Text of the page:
A Child Chosen

Explaining The Adoption Process

Kazakhstan Relases New Adoption Statistics

On Monday, Kazakhstan’s Ministry of Education and Science released new adoption numbers for 2017. Around 400 children were adopted last year in the country of some 17 million inhabitants. Kazakhstan’s government has started a new initiative to help funnel children out of the country’s system of orphanages.


As part of the government’s effort to trim down its orphanage population, they are encouraging the adoption and fostering of orphans. Their efforts paid off last year, as the number of orphanages in the country dropped by 35%. In 2017, more than 2,000 children were placed under legal guardianship, while more than 200 went into foster care.


While the government works to help orphaned children find homes, private citizens are doing their part as well. Murat Kabylbayev, a foster father from the village of Kenessary, has adopted 12 children so far. He is an advocate of adoption and fostering, working with the Kazakhstan Without Orphans project to find children loving homes. He was recently named  one of the 100 New Faces of Kazakhstan for his work in promoting adoption and fostering.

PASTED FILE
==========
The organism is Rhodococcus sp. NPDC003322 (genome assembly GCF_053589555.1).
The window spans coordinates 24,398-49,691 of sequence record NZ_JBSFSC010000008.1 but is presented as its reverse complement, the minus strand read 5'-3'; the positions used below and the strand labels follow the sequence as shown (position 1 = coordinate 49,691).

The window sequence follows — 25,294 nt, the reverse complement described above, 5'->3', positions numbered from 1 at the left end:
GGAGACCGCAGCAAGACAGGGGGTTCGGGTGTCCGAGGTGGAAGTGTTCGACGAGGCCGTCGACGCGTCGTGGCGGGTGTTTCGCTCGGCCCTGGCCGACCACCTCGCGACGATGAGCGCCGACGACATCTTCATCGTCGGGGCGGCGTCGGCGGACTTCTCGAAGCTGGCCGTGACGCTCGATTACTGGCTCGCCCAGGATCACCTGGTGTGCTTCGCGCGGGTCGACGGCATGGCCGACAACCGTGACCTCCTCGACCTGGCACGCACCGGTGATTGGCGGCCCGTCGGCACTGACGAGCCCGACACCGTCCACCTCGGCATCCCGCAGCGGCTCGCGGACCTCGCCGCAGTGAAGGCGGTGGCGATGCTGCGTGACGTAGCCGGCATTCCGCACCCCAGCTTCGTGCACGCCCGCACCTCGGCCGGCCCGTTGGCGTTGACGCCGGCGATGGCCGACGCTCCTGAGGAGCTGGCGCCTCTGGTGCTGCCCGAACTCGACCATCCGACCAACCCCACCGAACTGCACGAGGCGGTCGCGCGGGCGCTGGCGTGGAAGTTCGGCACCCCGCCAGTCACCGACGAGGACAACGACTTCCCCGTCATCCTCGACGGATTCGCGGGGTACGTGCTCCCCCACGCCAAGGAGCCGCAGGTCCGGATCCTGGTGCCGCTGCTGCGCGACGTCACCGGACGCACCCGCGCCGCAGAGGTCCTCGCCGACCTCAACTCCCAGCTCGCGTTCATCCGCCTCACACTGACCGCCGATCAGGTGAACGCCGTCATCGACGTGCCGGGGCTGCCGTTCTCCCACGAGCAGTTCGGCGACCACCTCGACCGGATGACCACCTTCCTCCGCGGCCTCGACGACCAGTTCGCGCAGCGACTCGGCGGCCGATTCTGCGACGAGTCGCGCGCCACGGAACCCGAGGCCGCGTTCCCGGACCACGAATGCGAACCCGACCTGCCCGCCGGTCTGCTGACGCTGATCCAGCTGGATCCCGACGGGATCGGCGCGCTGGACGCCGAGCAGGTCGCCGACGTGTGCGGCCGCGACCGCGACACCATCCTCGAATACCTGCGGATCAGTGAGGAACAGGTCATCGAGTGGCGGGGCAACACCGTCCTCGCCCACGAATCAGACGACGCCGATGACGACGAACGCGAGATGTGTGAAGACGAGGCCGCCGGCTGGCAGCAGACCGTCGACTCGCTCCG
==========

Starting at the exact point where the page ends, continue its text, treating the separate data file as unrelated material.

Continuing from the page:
Kazakhstan has allowed inter-country adoption since 1989, and Kazakhstani children have historically been a popular choice for American couples. Kazakhstan has consistently ranked in the top 10 countries from which Americans adopt the most children. Americans typically pay around $40,000 per child, and parents must provide post-adoption reports every six months for three years after the adoption date. Annual post-adoption reports are required until the adopted child reaches 18. Kazakhstan typically does not allow same-sex parents, single parents or unmarried parents to adopt children, and sometimes it can take up to two years to complete the adoption process.


Despite its popularity, Kazakhstan has not always remained open to inter-country adoptions. In 2013, Kazakhstan halted American adoptions after two Kazakhstani children were discovered staying at an improperly licensed facility in Montana. The children were returned to their parents, and the country put a temporary ban on the American adoption of Kazakhstani children.


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